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“Go Set A Watchman” Should Never Have Been Published

September 7, 2015

I have waited several weeks to write this post as I wanted to let my feelings about Harper Lee’s last book resonate deeper with time.  But I must say what I felt after reading the first one-hundred pages and how I felt after the last paragraph of the book are the same now while typing this post.

Go Set A Watchman should have remained stored on a shelf and never allowed to hit a publisher’s desk.

I looked forward to the book when first hearing that another Lee offering was to be printed. After all, who would not greet with arms wide open a book featuring the much-loved characters from To Kill A Mockingbird? That book was not only among my top-ten all time favorites but ranked in that regard for countless others across the nation.

But the style of how this book was composed and the choppy placement of some stories along with the way Atticus is presented make for more of an issue about the state of Lee’s ability to control her writings than presenting a book that shines.  Her declining health in the last years rather than any great story that merited publication is sadly the issue at hand.

By all accounts this manuscript was sent back to Lee many decades ago with a desire for changes. The changes became the loved Mockingbird story. Someone looked to make money and found the way to get this book into the hands of readers such as myself.

We all naturally desire more writings from Harper Lee. But there are times when we only get one gem and need to fondly recall it and treasure it. That is how it should have been had greed not overcome sensibility for the Lee estate.

I will always love To Kill a Mockingbird and will not allow the shine of that book to be diminished for me personally.  I can only hope that future generations will first read and know Harper Lee the way I did.  After all, that is how she wanted it to be before being taken advantage of by those who wished to use her for greedy purposes.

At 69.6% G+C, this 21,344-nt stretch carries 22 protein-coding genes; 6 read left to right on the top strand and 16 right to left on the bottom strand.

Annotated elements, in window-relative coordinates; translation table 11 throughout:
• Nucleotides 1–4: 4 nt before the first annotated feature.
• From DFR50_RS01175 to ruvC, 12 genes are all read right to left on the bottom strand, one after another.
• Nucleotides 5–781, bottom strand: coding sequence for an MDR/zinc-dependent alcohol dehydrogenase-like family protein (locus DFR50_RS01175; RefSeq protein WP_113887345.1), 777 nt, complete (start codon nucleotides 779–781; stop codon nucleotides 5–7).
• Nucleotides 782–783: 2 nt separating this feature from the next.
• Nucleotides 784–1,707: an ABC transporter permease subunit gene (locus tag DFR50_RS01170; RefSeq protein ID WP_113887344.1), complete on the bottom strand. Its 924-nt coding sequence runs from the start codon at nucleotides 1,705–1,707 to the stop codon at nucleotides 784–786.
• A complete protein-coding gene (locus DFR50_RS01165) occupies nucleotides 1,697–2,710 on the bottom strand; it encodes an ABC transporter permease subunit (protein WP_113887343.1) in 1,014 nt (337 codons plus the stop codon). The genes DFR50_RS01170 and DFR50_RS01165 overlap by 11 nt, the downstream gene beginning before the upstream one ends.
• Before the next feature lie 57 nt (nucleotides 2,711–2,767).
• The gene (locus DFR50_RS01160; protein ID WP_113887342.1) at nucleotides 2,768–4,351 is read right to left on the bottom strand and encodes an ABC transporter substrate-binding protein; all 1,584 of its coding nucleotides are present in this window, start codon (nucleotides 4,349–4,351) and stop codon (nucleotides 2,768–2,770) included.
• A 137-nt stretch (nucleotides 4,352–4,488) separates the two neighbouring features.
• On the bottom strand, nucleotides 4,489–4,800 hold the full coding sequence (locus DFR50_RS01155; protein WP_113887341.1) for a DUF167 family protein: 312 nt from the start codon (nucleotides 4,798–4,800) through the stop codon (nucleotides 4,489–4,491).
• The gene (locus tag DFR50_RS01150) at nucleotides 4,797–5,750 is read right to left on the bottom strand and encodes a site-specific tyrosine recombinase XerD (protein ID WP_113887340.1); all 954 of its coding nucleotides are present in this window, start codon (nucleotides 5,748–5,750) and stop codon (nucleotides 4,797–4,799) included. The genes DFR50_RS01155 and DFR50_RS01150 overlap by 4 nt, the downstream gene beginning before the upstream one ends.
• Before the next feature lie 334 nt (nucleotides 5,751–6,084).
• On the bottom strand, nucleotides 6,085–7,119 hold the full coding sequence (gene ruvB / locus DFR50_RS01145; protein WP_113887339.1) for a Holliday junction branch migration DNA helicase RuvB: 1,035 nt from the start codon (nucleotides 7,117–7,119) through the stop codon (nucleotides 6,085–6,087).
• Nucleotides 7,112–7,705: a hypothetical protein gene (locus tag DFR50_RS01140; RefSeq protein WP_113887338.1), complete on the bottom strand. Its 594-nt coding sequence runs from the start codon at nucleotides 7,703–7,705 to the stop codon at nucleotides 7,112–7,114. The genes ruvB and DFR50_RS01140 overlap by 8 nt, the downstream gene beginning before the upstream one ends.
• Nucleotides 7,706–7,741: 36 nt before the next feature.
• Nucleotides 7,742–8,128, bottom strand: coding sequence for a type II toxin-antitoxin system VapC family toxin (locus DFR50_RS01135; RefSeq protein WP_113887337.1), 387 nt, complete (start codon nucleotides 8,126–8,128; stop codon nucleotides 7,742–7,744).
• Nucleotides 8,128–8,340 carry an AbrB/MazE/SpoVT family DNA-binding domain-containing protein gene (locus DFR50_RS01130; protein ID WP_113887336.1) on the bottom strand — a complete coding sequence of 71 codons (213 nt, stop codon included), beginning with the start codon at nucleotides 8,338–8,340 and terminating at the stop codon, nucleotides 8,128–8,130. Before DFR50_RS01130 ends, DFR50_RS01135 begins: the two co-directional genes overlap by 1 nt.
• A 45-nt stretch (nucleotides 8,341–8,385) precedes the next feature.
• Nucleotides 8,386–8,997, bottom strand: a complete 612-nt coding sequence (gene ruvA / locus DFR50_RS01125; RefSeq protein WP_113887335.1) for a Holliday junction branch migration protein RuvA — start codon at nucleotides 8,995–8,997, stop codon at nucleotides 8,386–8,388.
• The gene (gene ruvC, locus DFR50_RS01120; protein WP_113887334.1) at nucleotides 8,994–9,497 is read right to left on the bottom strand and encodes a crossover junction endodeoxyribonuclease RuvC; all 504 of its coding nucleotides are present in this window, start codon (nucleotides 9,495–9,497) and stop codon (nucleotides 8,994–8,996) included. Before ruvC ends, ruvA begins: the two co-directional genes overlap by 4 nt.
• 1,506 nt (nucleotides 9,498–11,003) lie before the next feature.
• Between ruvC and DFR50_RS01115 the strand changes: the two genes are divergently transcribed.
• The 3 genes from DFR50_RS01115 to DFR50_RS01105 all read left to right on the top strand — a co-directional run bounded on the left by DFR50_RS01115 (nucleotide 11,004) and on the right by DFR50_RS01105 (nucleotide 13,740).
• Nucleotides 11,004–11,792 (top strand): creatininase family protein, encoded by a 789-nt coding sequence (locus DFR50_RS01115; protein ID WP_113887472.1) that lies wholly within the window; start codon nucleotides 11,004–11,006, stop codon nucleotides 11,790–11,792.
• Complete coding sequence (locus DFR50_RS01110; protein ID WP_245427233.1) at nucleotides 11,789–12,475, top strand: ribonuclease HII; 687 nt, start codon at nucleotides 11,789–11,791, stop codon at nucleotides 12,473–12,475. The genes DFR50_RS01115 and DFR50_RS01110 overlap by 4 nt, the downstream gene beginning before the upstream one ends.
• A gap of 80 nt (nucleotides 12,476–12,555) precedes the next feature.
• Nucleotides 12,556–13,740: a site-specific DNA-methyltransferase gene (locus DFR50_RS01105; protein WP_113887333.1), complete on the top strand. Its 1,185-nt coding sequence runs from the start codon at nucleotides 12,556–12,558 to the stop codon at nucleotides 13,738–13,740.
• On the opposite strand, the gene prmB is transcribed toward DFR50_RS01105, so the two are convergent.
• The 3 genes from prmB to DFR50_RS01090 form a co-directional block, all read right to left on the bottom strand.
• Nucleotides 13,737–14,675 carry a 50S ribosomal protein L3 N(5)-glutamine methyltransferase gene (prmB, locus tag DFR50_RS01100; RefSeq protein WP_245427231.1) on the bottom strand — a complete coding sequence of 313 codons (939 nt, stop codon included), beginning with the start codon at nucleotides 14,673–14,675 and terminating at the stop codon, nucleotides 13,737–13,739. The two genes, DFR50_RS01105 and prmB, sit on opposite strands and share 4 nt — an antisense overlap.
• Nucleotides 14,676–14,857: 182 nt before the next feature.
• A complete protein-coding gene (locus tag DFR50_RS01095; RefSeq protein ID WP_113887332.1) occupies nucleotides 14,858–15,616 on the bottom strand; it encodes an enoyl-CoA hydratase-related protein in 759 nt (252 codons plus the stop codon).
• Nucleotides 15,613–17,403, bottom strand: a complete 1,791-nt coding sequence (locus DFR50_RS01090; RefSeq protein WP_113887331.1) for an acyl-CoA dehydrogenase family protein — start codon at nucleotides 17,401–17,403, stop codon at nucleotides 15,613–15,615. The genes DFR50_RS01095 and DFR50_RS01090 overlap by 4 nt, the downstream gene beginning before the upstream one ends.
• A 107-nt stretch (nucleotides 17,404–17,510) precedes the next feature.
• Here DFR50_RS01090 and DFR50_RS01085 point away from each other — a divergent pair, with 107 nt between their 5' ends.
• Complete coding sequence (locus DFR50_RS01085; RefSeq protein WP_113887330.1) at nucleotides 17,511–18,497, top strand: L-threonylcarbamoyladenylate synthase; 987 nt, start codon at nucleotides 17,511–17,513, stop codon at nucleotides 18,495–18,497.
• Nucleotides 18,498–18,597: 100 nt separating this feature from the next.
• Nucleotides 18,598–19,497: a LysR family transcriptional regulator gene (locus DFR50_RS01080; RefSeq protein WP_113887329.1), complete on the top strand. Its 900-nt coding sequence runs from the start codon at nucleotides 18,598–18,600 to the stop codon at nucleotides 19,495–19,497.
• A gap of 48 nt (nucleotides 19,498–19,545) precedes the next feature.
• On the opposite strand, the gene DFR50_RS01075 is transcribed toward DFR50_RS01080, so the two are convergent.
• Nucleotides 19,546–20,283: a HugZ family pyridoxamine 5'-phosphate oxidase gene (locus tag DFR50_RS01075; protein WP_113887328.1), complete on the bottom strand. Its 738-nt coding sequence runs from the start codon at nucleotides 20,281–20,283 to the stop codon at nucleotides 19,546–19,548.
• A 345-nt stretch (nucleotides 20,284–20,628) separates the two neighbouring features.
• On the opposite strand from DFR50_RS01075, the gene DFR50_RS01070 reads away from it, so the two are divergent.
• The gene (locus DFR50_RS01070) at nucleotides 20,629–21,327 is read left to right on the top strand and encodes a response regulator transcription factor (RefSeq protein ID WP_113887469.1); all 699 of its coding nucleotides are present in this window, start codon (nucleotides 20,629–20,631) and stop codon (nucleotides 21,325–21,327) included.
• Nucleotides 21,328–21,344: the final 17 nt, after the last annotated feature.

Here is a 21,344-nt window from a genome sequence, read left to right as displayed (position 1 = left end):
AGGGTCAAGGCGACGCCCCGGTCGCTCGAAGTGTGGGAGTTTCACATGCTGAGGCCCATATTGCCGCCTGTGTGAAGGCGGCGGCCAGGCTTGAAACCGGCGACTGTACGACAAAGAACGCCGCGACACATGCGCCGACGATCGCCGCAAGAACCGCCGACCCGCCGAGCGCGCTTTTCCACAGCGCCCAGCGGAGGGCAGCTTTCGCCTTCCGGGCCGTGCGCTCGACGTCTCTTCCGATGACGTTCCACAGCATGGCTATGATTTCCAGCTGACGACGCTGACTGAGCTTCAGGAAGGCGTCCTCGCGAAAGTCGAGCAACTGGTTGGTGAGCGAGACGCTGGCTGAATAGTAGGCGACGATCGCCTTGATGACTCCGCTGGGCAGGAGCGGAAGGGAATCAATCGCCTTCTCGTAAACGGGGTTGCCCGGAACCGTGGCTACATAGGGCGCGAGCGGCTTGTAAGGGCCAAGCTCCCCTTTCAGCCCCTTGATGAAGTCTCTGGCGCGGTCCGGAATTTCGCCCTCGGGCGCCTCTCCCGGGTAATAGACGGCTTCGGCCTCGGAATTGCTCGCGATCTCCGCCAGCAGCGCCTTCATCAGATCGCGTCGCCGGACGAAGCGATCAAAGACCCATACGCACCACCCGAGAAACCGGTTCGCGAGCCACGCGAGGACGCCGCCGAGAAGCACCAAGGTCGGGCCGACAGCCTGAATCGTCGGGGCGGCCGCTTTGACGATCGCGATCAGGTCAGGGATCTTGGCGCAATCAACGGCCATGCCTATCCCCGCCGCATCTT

One Comment
  1. tom permalink
    September 8, 2015 11:21 AM

    The troubling point is that we do not want to believe that people can begin life as tolerant and, through the long train of years, become less tolerant and even racist. We want to believe that Atticus’s noble beliefs would reward him with peace and that he would live happily ever after. Conflict appears to have turned him sour.

    I cannot help think of Huck Finn here. Had the novel stopped at chapter 31, everything would have been swell. Unfortunately, Huck takes one step forward in his friendship with Jim and then a step or two backward. At the end of the novel he is hardly a model for enlightened tolerance. But life is like this.

    Perhaps the flaw is rather with Mockingbird in that we never see A.F. struggle for his tolerant attitude to begin with. IF we don’t know how A.F. came to be who he was in Mockingbird, then maybe Harper Lee never did either. The character lacks a foundation then and becomes like many of us–good for a while, then cynical and defeated. Lol! not very happy ending, but one we must all deal with.

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